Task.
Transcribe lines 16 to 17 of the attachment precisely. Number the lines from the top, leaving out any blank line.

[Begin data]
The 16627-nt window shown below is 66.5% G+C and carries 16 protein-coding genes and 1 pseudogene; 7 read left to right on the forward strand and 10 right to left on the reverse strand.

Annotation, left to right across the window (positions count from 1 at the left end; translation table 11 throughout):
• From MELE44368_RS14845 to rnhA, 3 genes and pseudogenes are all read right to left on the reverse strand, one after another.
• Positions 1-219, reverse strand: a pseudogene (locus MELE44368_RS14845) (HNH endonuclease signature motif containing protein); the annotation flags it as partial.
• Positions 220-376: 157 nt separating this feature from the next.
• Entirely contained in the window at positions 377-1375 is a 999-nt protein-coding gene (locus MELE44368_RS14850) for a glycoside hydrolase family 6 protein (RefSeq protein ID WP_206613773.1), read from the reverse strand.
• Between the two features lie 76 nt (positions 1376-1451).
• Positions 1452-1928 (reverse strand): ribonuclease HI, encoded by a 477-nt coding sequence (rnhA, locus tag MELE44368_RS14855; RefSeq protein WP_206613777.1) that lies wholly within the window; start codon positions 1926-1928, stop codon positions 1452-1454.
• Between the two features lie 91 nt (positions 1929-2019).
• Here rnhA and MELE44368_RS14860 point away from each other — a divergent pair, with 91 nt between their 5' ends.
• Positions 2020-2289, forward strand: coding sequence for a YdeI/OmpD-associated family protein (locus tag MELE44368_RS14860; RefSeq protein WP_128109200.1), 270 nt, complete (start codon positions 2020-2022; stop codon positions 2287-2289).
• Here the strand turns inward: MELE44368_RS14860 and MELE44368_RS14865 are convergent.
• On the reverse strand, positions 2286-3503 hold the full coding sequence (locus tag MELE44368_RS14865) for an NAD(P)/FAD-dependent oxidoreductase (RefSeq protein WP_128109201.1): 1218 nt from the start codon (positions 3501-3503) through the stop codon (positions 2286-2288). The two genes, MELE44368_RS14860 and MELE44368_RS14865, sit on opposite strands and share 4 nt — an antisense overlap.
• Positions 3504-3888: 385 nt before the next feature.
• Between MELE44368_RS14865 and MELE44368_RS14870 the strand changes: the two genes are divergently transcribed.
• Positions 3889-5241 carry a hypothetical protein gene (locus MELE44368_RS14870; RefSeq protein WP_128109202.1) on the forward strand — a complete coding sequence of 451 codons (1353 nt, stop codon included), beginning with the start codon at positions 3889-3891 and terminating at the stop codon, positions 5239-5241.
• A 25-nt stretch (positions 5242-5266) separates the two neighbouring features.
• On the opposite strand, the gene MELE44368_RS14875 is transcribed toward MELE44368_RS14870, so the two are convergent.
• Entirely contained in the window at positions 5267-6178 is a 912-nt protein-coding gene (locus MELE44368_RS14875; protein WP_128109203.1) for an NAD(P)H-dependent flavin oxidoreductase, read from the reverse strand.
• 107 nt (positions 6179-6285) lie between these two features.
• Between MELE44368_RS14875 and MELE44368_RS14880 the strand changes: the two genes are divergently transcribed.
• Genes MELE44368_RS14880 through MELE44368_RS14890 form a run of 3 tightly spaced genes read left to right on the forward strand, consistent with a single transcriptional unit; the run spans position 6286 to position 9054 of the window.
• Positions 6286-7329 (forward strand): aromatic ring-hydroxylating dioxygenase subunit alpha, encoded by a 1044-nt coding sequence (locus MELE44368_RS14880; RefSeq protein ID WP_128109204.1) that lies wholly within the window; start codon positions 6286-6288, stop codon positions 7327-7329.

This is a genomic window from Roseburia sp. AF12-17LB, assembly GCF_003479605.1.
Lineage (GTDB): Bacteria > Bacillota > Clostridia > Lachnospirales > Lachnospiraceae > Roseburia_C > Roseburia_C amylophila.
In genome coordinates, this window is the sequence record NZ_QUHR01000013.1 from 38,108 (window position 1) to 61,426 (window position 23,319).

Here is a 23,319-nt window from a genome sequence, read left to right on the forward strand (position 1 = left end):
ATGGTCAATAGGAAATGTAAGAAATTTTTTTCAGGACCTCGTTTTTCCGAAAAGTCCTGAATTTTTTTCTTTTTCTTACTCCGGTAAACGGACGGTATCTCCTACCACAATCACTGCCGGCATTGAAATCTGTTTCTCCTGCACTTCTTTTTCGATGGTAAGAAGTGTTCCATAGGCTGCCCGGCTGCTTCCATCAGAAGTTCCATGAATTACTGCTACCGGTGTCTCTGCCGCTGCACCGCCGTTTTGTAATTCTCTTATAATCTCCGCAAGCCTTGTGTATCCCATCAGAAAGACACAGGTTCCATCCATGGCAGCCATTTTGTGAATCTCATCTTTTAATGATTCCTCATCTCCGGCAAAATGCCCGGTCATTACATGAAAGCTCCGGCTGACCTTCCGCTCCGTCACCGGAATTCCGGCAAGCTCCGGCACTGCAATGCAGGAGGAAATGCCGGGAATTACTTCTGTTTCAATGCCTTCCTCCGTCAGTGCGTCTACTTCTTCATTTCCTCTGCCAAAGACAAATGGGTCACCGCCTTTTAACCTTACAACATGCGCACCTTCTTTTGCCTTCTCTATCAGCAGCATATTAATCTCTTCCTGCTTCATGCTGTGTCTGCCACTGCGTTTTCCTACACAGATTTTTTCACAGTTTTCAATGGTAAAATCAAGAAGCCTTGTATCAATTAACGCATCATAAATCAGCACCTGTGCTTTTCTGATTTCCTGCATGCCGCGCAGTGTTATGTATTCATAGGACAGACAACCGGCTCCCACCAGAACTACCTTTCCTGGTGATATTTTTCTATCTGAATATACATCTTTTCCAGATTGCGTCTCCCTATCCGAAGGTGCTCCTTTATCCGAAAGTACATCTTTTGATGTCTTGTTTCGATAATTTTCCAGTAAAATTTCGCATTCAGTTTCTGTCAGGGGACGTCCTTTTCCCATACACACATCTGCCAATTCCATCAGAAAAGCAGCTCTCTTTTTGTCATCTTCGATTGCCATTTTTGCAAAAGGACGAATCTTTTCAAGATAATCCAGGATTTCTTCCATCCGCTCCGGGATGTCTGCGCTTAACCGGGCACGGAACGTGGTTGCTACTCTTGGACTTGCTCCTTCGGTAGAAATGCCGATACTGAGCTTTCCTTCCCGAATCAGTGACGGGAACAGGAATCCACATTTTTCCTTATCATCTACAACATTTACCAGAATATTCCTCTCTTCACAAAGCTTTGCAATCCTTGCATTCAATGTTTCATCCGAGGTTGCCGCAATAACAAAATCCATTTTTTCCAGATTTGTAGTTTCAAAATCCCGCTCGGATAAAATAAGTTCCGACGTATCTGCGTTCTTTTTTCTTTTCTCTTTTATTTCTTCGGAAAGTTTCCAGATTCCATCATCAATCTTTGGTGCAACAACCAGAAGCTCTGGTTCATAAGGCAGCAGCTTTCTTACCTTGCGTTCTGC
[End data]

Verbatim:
• Positions 3889-5241 carry a hypothetical protein gene (locus MELE44368_RS14870; RefSeq protein WP_128109202.1) on the forward strand — a complete coding sequence of 451 codons (1353 nt, stop codon included), beginning with the start codon at positions 3889-3891 and terminating at the stop codon, positions 5239-5241.
• A 25-nt stretch (positions 5242-5266) separates the two neighbouring features.